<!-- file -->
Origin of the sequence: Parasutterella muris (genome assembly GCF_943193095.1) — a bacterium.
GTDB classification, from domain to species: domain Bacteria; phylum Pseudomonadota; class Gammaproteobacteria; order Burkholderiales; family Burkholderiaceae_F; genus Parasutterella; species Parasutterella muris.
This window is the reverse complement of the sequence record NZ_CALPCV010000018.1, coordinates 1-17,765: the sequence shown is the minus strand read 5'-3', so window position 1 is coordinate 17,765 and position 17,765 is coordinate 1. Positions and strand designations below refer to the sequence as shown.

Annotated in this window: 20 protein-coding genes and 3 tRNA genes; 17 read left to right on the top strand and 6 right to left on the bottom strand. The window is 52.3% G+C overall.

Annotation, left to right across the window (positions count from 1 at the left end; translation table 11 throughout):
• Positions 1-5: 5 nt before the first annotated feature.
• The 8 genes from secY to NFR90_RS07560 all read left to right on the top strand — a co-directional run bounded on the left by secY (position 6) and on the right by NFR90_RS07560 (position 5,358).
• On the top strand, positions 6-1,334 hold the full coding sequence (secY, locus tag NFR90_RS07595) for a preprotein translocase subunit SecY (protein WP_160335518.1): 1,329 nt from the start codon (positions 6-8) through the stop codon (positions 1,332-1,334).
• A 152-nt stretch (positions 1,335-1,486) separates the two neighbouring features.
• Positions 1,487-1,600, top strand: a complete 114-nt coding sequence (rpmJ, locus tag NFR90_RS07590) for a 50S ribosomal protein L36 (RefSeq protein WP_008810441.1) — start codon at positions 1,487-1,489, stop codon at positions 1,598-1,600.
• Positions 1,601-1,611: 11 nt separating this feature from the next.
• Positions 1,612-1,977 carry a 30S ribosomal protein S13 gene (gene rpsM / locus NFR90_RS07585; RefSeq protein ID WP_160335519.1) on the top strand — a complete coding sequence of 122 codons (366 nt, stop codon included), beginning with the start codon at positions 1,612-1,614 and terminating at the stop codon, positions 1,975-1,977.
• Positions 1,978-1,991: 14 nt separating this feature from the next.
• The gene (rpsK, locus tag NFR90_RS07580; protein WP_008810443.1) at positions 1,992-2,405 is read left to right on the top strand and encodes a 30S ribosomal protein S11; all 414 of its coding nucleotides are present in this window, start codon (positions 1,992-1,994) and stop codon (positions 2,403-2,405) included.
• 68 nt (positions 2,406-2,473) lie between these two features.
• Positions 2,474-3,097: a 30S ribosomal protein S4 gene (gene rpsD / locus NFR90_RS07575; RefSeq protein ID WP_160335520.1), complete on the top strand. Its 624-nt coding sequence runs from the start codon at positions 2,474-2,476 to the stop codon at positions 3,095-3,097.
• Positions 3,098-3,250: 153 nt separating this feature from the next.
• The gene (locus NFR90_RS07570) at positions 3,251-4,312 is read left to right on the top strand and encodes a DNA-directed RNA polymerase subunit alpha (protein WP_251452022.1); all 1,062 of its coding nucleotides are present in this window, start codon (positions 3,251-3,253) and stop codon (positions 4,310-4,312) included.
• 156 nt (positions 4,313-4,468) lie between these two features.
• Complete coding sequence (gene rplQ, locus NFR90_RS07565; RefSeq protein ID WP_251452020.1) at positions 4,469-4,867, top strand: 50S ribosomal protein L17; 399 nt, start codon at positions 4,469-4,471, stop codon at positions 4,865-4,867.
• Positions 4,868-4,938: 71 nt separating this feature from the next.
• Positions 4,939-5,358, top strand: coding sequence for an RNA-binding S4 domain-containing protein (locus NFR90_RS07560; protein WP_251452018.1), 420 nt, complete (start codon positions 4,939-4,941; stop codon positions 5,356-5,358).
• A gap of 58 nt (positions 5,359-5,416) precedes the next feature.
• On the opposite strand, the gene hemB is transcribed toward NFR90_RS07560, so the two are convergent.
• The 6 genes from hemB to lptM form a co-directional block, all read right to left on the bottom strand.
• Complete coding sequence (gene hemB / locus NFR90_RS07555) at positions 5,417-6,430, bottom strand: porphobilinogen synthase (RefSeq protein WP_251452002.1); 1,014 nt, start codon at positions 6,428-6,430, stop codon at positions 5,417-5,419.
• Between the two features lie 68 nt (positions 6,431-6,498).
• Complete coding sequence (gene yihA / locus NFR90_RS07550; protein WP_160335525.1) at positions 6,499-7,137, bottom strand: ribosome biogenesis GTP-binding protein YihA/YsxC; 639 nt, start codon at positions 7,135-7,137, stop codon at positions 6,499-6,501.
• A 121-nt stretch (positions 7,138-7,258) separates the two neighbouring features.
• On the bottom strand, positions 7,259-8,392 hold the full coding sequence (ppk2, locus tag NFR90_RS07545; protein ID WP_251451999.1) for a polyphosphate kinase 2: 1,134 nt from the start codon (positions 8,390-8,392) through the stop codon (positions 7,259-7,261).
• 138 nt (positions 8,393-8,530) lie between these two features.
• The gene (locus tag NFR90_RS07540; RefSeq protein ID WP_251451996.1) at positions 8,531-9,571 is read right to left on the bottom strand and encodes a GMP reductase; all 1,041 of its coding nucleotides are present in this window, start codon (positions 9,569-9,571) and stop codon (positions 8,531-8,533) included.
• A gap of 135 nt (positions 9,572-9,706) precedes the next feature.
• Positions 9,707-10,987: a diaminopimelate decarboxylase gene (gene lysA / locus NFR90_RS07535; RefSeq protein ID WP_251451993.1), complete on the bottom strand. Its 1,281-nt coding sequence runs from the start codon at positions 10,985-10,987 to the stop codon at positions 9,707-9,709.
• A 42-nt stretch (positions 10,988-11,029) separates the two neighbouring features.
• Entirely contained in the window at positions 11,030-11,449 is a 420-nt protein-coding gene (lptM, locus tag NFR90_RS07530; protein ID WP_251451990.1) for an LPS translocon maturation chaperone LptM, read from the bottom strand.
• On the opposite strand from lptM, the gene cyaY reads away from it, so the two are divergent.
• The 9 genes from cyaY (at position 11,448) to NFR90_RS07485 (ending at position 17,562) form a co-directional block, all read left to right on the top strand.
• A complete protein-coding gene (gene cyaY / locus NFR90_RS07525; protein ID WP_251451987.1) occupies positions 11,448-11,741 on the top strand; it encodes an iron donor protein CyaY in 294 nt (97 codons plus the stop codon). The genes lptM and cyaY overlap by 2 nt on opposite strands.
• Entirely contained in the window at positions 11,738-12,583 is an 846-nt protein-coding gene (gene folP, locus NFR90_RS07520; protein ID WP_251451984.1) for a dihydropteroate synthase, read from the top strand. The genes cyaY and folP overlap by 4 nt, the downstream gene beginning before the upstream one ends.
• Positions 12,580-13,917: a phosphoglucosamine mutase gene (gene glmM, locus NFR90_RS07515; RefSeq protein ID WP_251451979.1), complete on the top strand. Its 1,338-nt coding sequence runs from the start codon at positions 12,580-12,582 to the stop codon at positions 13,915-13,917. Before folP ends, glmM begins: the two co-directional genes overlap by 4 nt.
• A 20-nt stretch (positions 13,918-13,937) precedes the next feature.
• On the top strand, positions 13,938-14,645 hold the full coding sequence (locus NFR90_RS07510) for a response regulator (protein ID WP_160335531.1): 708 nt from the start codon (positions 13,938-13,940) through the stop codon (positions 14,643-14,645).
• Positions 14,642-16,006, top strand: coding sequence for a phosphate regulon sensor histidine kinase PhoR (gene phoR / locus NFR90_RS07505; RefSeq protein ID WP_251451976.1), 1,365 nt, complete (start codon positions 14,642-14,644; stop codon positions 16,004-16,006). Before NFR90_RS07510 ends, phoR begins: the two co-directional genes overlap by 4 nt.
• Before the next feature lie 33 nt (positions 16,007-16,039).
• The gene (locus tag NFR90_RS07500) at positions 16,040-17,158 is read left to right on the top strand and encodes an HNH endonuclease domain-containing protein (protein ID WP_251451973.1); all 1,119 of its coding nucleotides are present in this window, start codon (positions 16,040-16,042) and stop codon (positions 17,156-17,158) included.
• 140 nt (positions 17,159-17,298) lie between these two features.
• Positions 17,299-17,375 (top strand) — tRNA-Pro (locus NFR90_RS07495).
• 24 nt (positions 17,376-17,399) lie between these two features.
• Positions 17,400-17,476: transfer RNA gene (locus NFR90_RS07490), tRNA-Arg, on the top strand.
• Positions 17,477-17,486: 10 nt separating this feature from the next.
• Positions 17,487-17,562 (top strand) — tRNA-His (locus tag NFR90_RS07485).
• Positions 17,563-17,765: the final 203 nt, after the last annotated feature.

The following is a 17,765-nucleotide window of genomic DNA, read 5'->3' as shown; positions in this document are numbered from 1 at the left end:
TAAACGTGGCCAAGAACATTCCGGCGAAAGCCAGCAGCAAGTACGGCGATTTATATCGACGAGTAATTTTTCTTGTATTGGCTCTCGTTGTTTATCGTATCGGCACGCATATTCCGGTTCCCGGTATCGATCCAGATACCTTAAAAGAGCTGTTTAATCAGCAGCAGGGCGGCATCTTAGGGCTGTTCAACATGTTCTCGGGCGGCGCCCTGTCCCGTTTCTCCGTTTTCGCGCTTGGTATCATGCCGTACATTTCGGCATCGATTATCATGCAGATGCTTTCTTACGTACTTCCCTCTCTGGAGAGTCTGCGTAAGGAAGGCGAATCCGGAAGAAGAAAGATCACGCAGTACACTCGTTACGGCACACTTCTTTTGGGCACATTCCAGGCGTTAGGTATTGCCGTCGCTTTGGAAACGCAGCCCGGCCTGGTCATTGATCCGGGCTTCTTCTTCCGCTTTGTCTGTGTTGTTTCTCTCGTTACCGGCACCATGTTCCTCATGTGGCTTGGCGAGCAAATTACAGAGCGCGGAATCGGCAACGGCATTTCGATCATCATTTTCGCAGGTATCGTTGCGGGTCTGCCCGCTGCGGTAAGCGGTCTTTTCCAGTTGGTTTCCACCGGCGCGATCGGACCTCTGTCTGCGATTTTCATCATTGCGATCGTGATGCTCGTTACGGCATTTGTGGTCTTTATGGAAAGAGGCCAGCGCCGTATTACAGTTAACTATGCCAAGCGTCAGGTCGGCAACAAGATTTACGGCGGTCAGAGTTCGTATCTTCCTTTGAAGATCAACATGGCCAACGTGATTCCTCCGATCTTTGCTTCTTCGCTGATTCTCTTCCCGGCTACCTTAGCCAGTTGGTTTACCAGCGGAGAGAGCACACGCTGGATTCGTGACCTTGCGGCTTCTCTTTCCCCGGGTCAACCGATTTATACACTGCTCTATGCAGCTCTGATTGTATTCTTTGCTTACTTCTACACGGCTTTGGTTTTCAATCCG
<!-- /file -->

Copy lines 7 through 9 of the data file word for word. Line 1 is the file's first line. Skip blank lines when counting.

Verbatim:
• The 8 genes from secY to NFR90_RS07560 all read left to right on the top strand — a co-directional run bounded on the left by secY (position 6) and on the right by NFR90_RS07560 (position 5,358).
• On the top strand, positions 6-1,334 hold the full coding sequence (secY, locus tag NFR90_RS07595) for a preprotein translocase subunit SecY (protein WP_160335518.1): 1,329 nt from the start codon (positions 6-8) through the stop codon (positions 1,332-1,334).
• A 152-nt stretch (positions 1,335-1,486) separates the two neighbouring features.